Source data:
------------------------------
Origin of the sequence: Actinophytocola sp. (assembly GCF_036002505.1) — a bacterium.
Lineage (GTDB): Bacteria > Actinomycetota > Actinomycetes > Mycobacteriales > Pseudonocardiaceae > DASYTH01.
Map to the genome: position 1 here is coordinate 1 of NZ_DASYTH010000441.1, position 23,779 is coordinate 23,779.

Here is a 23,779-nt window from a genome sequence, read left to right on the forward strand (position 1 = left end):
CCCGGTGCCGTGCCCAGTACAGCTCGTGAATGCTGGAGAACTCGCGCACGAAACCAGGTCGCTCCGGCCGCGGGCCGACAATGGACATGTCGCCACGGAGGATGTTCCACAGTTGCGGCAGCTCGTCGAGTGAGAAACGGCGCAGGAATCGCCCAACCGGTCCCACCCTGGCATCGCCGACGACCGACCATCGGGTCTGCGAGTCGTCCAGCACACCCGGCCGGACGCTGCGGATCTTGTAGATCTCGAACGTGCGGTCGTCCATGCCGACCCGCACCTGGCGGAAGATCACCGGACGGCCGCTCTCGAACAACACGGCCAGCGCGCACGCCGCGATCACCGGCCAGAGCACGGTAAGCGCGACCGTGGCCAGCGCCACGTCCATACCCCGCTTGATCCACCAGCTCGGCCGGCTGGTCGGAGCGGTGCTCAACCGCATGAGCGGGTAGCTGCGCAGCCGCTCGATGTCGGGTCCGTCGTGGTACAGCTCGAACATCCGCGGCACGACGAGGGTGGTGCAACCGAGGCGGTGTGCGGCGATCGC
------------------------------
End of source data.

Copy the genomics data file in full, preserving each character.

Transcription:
Origin of the sequence: Actinophytocola sp. (assembly GCF_036002505.1) — a bacterium.
Lineage (GTDB): Bacteria > Actinomycetota > Actinomycetes > Mycobacteriales > Pseudonocardiaceae > DASYTH01.
Map to the genome: position 1 here is coordinate 1 of NZ_DASYTH010000441.1, position 23,779 is coordinate 23,779.

Here is a 23,779-nt window from a genome sequence, read left to right on the forward strand (position 1 = left end):
CCCGGTGCCGTGCCCAGTACAGCTCGTGAATGCTGGAGAACTCGCGCACGAAACCAGGTCGCTCCGGCCGCGGGCCGACAATGGACATGTCGCCACGGAGGATGTTCCACAGTTGCGGCAGCTCGTCGAGTGAGAAACGGCGCAGGAATCGCCCAACCGGTCCCACCCTGGCATCGCCGACGACCGACCATCGGGTCTGCGAGTCGTCCAGCACACCCGGCCGGACGCTGCGGATCTTGTAGATCTCGAACGTGCGGTCGTCCATGCCGACCCGCACCTGGCGGAAGATCACCGGACGGCCGCTCTCGAACAACACGGCCAGCGCGCACGCCGCGATCACCGGCCAGAGCACGGTAAGCGCGACCGTGGCCAGCGCCACGTCCATACCCCGCTTGATCCACCAGCTCGGCCGGCTGGTCGGAGCGGTGCTCAACCGCATGAGCGGGTAGCTGCGCAGCCGCTCGATGTCGGGTCCGTCGTGGTACAGCTCGAACATCCGCGGCACGACGAGGGTGGTGCAACCGAGGCGGTGTGCGGCGATCGC